I often see high school students asking similar questions about law school, so I thought I'd post some generalized advice that covers the main questions high school students ask:
1) What should I be doing now?
Ask family and friends in the legal profession what their jobs and lives are like so you can make an informed decision as to whether this is the career path for you. Otherwise, you need do nothing you're not already supposed to be doing. Develop your writing and critical thinking skills and focus on getting into a good college. Stay out of trouble. The state bar association will conduct a character and fitness review on you during or after law school and you will be required to disclose your traffic and criminal record and any instances of academic misconduct in college. While a few youthful indiscretions here and there are unlikely to keep you out of the profession if properly disclosed, it's best to have as clean a record as possible. Otherwise, have fun and enjoy life.
2) Are there any classes I should be taking or any extracurriculars on which I should focus?
No. Not only do law schools have no interest in your high school activities, listing them on a law school application might hurt you if it looks like you're living in the past and haven't achieved anything since high school. Likewise, law schools and legal employers will have no interest in any classes you took in high school. Unless you did something extremely remarkable or very rare in high school (like start a successful corporation or get elected to a local political office), don't put too much stock in your high school achievements. The upside of this is that if you had a lackluster high school career, you'll have a second chance in college to achieve the academic success you may have missed out on in high school. Your high school GPA, SAT, and ACT scores don't matter and you have a clean slate starting college. As a sidenote, the type of high school you attend is not relevant. I got into a top 14 law school and that was the first private educational institution I had ever attended - my classmates whose parents shelled out tens of thousands of dollars on prestigious private boarding schools had no advantage over me.
3) What colleges are the best to attend if you want to go to law school?
The best one you can get into/want to go to. Far and away the biggest factors in determining your law school admission opportunities are your college GPA and LSAT score, factors over which you have no control right now. There is some marginal benefit attached to having gone to a prestigious university, but it isn't so great that it's worth going to a school you know you'll hate for the sake of gaming the law school admissions process.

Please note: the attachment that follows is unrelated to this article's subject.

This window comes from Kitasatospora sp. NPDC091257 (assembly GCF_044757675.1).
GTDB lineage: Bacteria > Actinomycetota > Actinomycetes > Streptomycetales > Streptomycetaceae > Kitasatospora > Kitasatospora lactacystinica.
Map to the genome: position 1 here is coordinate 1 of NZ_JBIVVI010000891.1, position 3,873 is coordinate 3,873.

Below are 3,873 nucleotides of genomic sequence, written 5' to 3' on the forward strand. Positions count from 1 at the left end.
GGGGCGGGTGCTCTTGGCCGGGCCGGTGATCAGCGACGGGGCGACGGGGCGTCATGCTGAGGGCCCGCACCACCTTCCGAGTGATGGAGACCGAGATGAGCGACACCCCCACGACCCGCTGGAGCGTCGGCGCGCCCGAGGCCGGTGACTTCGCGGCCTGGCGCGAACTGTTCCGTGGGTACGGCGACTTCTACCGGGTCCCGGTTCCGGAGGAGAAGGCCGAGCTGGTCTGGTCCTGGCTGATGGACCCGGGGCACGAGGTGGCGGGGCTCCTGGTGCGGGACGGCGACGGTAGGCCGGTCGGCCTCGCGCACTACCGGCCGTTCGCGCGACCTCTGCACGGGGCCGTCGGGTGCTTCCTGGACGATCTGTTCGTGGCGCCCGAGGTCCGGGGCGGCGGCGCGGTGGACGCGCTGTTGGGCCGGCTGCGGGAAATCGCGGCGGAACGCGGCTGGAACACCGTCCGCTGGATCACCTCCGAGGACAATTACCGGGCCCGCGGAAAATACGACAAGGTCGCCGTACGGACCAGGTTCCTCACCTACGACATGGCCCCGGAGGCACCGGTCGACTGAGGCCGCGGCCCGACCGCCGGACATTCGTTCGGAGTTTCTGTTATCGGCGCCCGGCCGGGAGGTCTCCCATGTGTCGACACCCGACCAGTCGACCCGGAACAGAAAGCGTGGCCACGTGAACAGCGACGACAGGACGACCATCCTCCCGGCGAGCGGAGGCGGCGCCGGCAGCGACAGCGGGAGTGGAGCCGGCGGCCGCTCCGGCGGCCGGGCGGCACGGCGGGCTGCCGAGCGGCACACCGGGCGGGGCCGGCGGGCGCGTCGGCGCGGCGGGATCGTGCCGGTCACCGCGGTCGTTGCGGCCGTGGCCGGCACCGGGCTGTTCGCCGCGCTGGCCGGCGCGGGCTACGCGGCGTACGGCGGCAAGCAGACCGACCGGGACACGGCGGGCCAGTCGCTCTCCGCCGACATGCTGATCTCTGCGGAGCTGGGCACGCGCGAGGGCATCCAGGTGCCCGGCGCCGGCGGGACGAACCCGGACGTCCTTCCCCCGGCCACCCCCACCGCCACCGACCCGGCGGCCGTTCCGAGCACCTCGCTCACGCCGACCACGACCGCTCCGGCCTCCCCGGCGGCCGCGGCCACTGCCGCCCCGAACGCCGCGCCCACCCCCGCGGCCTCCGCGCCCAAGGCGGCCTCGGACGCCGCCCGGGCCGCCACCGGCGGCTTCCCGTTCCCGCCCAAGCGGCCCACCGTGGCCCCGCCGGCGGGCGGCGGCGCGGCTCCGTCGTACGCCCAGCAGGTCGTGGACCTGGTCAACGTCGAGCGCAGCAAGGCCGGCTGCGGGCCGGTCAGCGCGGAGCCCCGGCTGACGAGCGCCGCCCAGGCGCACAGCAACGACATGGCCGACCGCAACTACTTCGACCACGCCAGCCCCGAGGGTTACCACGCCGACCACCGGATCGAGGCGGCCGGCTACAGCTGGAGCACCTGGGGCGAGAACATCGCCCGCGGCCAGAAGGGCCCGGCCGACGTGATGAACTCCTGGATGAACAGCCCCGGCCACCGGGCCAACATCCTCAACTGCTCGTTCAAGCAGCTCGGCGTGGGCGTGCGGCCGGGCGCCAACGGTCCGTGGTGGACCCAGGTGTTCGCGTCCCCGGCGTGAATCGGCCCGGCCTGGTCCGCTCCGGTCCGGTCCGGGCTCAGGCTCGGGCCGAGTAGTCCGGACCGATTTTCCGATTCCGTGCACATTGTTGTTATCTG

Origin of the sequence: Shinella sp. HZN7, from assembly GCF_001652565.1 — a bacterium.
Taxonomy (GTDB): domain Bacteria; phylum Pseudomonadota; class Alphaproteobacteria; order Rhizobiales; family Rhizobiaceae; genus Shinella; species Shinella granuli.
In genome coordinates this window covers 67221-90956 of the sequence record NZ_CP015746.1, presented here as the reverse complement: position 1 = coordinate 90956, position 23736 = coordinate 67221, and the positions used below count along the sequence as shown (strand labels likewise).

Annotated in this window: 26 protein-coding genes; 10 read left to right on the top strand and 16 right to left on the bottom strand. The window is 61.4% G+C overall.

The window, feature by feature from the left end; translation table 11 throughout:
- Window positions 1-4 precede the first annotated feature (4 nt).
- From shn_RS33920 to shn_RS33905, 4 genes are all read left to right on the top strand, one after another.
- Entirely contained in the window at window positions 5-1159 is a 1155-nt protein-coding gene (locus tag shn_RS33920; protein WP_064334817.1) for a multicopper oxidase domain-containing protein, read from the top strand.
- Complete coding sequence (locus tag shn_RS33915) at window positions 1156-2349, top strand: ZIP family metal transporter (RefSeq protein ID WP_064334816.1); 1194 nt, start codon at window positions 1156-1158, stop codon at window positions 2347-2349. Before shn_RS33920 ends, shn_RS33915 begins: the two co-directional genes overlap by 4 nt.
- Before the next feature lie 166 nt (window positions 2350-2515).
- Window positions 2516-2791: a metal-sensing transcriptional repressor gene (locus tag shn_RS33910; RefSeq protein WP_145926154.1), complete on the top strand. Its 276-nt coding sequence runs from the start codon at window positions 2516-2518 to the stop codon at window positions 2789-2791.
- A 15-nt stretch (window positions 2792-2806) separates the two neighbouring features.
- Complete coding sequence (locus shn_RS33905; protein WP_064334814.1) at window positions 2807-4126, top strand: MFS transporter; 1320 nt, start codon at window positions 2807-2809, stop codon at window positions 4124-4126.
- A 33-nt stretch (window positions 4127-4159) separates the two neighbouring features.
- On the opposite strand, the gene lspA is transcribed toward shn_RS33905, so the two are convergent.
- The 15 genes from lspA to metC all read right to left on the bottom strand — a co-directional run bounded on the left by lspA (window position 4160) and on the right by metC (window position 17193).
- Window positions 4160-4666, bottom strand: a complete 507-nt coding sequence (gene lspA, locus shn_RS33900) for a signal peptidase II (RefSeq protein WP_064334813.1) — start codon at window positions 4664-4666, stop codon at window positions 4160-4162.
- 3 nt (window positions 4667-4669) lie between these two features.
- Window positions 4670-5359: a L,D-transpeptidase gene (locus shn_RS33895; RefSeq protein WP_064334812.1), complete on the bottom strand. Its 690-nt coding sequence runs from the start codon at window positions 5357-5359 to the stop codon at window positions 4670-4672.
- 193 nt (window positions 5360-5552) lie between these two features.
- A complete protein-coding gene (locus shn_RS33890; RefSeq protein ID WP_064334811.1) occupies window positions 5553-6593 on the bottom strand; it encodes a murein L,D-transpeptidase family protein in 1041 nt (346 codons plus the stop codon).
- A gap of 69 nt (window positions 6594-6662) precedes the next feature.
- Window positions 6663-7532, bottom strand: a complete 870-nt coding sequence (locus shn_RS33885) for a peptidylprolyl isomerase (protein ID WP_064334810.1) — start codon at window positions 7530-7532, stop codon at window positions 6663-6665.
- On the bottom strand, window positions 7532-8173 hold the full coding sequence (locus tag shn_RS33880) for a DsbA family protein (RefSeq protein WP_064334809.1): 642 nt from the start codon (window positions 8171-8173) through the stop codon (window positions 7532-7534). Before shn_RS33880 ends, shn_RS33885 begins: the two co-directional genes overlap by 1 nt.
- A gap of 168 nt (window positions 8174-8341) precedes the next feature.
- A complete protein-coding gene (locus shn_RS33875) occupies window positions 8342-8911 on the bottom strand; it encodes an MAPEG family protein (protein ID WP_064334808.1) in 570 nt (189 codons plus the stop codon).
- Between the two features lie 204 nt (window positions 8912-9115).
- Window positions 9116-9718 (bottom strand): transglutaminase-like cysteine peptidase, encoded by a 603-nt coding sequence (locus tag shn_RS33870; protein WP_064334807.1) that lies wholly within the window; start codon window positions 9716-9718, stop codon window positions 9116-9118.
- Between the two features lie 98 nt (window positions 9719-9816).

4) What college major should I select?
Whatever you want. There aren't really any majors that give you a noticeable advantage in the law school application process. People like to recommend political science and history. Don't major in these subjects unless you enjoy them - they don't confer any meaningful advantage in law school. The only undergraduate majors that can affect your law career substantially are those in engineering or the natural sciences because they may qualify you to take the Patent Bar which in turn can allow you to prosecute patents before the US Patent Office. Unless you're really interested in patent law, there's no pressing need to worry about this.
5) Are there any books I could read that would give me a leg up in future law school admission?
Not really. You have no way of knowing how any law books you read now will gel with the curriculum at your future law school or the preferences of its professors. You will also probably have forgotten any law you read in high school by the time you get into law school. There are plenty of books that describe how law school works (Law School Confidential by Robert Miller seems particularly popular) for prospective law students that could give you a sense as to whether law school and a career in the legal profession are right for you. However, these are generally written for college students, and they could be out of date by the time you actually seriously begin the law school application process. While there's no harm in reading them, it won't give you any sort of competitive edge to do so now. It's also too early to study for the LSAT. At most law schools, your LSAT score has to be from within three to five years of your admission. There's no advantage to taking it any earlier than you have to, and no advantage to studying for it years before you take it. You probably have enough on your plate now - don't worry about this.
Lastly, I would add that you have plenty of time to decide whether law school is what you really want to do. Law school involves an enormous commitment of time, effort, and money, and the profession is not as glamorous or lucrative for most people as they think. The decision to go to law school should not be a hasty one. Don't plan your life at this point around future law school admission possibilities. Remember that life is what happens to you when you're making other plans.